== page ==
Top three goals: 1. I would like to continue to work on streamlining government agencies and to work for legislative change to allow us to consolidate agencies locally and with other counties to make us a more efficient government. We are currently working with our state association and representatives to give us the authority to make the necessary changes. We are one of only three counties who have started to consolidate or regionalize our Job and Family Services (JFS) offices. We have consolidated our management with Paulding County's JFS and already have experienced savings for our citizens.

2. I intend to continue to work on new and existing infrastructure for the county in an effort to prepare us for future growth and changing social patterns. We will continue to work with our county engineer to pursue funds to make our county roads safer and more accessible.

3. I intend to continue to work on economic development and to help our companies with local incentives for job creation. I will continue to be the commissioners' representative on our local community improvement corporation board as I have for the last 12 years. I will continue to promote Defiance County to all business prospects. Our methods are working as we are seeing several new companies locate in the county and job retention efforts paying off.

How should the county courthouse's future be addressed?: The courthouse is being addressed by the commissioners currently. I led the discussion over 10 years that we needed to save money to address our deteriorating facilities in the county. We have done that. We are two-thirds of the way through the project with the completion of the Defiance County East location and the courthouse annex. The annex now houses the county treasurer, the county recorder and the county auditor as well as the county wastewater department. This has given us the space needed in the courthouse so we can now focus on the last piece of our long-term project. We went to the public a number of years ago to ask them if they would be willing to approve and finance a new courthouse. It was overwhelmingly defeated. The decision was then made by the commissioners that we would have to renovate what we have with the money that could be saved for that purpose. Currently, the focus is on renovating the courthouse.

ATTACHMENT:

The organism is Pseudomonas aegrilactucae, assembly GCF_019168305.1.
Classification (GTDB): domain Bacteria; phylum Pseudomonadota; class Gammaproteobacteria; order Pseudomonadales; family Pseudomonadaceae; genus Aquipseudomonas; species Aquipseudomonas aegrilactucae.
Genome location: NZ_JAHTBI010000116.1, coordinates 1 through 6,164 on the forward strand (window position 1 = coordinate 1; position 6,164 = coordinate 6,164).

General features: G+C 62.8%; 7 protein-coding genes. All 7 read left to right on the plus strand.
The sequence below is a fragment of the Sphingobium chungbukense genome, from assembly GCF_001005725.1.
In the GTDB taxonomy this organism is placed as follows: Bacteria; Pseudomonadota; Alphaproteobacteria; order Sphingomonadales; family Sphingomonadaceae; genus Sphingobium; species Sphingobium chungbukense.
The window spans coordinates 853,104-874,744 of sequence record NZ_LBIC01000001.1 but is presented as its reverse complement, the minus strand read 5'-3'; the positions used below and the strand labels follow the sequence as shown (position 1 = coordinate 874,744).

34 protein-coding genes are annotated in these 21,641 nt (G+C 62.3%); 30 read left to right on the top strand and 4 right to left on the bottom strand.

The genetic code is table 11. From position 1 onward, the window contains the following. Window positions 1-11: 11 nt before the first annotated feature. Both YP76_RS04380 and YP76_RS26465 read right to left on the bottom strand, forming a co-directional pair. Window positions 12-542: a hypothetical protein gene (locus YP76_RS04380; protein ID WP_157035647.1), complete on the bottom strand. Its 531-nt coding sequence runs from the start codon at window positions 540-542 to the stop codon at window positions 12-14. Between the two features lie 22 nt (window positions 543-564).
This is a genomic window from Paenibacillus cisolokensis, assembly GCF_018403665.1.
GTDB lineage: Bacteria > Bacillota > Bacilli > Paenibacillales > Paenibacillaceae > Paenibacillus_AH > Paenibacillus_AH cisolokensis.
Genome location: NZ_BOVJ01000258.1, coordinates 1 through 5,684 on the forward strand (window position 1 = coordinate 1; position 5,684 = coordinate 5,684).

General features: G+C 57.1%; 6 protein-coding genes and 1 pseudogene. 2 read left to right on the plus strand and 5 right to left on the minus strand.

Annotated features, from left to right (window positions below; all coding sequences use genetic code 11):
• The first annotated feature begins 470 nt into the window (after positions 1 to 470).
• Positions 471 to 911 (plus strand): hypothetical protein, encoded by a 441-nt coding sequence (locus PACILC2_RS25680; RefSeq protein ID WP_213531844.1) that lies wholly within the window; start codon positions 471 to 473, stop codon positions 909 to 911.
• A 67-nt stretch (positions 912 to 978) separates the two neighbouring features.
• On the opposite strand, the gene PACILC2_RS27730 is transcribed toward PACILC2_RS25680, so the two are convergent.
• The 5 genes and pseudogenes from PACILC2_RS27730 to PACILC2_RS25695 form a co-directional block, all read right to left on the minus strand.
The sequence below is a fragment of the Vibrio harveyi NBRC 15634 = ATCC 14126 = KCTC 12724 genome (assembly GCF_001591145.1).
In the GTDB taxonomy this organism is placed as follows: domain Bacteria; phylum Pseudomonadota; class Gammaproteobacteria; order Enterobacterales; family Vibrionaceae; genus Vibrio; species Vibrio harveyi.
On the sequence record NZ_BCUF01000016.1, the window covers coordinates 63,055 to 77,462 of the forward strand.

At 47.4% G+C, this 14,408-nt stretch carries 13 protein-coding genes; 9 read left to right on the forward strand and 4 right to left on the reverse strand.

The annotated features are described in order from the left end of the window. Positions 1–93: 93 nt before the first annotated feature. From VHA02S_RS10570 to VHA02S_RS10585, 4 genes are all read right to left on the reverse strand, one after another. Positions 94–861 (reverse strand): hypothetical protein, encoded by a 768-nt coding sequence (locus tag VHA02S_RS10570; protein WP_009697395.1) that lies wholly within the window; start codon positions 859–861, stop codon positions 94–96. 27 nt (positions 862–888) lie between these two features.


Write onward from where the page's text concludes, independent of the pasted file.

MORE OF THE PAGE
What is the biggest challenge facing Defiance County government today, and how should it be addressed?: The biggest challenges facing the county in the future will continue to be: A. budget cuts. B. mandates from the state with no funds attached to them and C. the ever increasing demand on our legal systems and social services with declining help from the state. The demand continues to increase, but the revenue keeps declining, forcing local government to make up the difference. The county will continue to be fiscally conservative and look for every method of consolidation and cost-cutting that we can.